I am a Ph.D. candidate in the Department of Political Science at the University of California, Los Angeles. My work is situated at the intersection of the history of political thought, the history of the emotions, and secularization studies. Fundamentally, I am interested in how our emotional habits condition our responses to political phenomena. My dissertation, Modern Politics of Wonder: A Contest of Orders, excavates and analyzes how wonder has been used by modern political thinkers in a supposedly disenchanted world to establish and sustain political institutions such as the sovereign state and the market economy. From Hobbes to Arendt, I find a subterranean debate on the proper conceptualization and use of wonder in modern political life. Other longstanding interests include continental political theory, the Frankfurt School of Critical Theory, aesthetics and politics, republicanism, American political thought, and the political thought of Hannah Arendt.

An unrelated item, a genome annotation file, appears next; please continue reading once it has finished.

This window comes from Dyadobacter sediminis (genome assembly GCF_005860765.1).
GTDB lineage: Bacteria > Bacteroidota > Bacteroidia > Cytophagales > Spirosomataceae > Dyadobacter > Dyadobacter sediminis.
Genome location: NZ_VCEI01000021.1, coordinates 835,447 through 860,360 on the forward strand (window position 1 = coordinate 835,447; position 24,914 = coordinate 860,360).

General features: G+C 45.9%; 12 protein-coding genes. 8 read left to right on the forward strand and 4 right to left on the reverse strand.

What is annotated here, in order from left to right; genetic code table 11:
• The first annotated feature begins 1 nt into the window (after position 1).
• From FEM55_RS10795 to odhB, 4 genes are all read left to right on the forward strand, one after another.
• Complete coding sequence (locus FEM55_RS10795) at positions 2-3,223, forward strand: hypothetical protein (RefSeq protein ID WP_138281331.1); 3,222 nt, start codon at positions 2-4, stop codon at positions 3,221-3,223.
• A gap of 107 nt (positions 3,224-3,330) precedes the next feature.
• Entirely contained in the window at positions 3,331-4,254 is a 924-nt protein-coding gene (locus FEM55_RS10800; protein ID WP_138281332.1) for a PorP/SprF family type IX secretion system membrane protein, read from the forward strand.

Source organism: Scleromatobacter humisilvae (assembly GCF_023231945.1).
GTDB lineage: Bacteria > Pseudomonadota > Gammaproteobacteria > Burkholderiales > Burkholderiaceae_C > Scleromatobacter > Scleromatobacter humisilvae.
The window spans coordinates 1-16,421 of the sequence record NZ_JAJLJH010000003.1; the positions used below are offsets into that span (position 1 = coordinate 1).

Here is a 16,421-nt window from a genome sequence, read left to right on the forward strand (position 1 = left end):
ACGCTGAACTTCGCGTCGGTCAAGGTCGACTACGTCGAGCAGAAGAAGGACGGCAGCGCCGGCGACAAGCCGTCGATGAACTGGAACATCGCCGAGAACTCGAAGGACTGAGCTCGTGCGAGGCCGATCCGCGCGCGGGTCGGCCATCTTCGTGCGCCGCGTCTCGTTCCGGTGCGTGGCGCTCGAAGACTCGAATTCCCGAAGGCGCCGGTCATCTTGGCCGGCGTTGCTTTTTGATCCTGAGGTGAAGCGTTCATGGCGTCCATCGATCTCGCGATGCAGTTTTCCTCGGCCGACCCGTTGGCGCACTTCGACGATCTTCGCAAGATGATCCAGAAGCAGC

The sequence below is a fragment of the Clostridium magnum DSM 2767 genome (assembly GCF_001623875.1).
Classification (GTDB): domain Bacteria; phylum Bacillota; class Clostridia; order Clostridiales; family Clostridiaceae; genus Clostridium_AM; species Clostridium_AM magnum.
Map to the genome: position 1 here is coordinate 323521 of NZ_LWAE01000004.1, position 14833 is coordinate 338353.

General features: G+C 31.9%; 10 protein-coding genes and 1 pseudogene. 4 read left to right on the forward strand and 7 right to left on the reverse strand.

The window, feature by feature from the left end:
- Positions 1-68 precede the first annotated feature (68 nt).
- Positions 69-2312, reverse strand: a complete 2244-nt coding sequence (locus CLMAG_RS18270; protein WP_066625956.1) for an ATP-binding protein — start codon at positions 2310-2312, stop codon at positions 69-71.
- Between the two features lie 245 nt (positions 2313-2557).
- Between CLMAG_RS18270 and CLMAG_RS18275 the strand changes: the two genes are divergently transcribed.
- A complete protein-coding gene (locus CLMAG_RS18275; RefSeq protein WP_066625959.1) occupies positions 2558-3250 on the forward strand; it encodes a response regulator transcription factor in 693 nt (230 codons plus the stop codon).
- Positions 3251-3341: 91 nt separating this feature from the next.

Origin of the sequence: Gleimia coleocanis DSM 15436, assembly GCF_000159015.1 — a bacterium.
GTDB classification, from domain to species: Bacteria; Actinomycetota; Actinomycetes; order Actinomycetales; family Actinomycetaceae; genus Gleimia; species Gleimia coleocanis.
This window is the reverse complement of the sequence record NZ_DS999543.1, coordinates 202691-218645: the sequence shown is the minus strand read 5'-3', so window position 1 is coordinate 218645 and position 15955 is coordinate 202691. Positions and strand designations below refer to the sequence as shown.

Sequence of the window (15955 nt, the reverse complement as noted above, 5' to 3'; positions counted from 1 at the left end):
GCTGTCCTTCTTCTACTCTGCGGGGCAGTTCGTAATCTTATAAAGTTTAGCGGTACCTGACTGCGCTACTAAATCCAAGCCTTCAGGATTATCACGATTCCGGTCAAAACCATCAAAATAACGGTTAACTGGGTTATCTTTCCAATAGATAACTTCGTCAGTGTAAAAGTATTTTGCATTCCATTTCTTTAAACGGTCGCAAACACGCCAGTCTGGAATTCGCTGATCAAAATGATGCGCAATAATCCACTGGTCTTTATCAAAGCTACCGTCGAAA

I hold an A.M. in the Social Sciences from the University of Chicago (2012) and a B.A. in Political Science and History from the University of Kansas (2010). My work has appeared in Political Theory and has been awarded the Swarr Prize for the best unpublished research paper written by a graduate student in the UCLA Political Science Department in 2017-2018. Since 2017 I have served as the Assistant Book Review Editor for Political Theory. For 2018-2019 I will be on a dissertation year fellowship at UCLA.